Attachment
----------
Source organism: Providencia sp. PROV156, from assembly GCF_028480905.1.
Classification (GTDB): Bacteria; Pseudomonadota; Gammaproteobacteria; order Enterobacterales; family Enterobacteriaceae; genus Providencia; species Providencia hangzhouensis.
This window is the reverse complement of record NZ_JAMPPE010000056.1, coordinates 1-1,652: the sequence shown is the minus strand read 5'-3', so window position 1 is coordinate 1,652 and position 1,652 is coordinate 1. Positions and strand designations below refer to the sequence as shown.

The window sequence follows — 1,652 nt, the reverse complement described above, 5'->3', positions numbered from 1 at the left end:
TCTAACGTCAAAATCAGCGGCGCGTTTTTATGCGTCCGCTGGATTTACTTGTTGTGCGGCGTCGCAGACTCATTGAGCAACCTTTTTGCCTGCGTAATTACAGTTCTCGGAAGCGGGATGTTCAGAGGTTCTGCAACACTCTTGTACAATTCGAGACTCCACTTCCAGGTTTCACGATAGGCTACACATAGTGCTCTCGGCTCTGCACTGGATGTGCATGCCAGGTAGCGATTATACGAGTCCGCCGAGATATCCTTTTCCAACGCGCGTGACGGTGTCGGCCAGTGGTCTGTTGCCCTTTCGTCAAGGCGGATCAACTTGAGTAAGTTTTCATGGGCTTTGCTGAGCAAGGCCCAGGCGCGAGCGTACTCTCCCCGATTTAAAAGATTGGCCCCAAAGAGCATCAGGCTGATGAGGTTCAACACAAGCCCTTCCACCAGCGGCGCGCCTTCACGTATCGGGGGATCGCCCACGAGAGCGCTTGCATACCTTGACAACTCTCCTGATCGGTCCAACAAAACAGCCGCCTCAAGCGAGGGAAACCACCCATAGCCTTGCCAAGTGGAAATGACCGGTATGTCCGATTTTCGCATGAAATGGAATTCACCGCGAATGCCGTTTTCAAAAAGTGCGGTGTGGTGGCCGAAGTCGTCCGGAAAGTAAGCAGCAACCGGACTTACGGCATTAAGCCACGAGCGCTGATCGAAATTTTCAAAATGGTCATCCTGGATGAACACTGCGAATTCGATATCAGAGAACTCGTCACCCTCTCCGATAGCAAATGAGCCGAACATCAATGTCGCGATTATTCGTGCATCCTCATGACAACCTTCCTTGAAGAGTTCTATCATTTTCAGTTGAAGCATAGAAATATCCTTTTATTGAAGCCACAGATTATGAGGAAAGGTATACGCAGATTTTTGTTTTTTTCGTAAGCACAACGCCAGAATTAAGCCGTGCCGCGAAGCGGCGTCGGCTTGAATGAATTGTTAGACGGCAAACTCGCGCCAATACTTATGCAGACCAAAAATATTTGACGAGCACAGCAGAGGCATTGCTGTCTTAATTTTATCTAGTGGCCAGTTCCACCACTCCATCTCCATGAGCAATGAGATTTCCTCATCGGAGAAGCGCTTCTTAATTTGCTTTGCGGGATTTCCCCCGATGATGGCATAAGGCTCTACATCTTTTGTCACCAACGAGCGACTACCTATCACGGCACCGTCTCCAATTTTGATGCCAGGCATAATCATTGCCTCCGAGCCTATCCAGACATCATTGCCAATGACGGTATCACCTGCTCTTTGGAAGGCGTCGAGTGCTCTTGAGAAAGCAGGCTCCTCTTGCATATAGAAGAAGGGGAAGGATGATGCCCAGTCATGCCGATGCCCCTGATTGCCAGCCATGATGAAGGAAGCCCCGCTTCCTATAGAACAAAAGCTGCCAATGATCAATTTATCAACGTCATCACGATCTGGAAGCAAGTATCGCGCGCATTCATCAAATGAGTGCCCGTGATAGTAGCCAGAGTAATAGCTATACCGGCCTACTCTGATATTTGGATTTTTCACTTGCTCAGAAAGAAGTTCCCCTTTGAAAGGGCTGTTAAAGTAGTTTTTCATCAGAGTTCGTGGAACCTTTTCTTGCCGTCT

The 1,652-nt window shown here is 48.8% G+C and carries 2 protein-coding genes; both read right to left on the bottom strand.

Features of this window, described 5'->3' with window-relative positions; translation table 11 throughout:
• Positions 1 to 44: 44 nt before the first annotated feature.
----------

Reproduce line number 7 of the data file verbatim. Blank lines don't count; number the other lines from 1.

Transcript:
Features of this window, described 5'->3' with window-relative positions; translation table 11 throughout: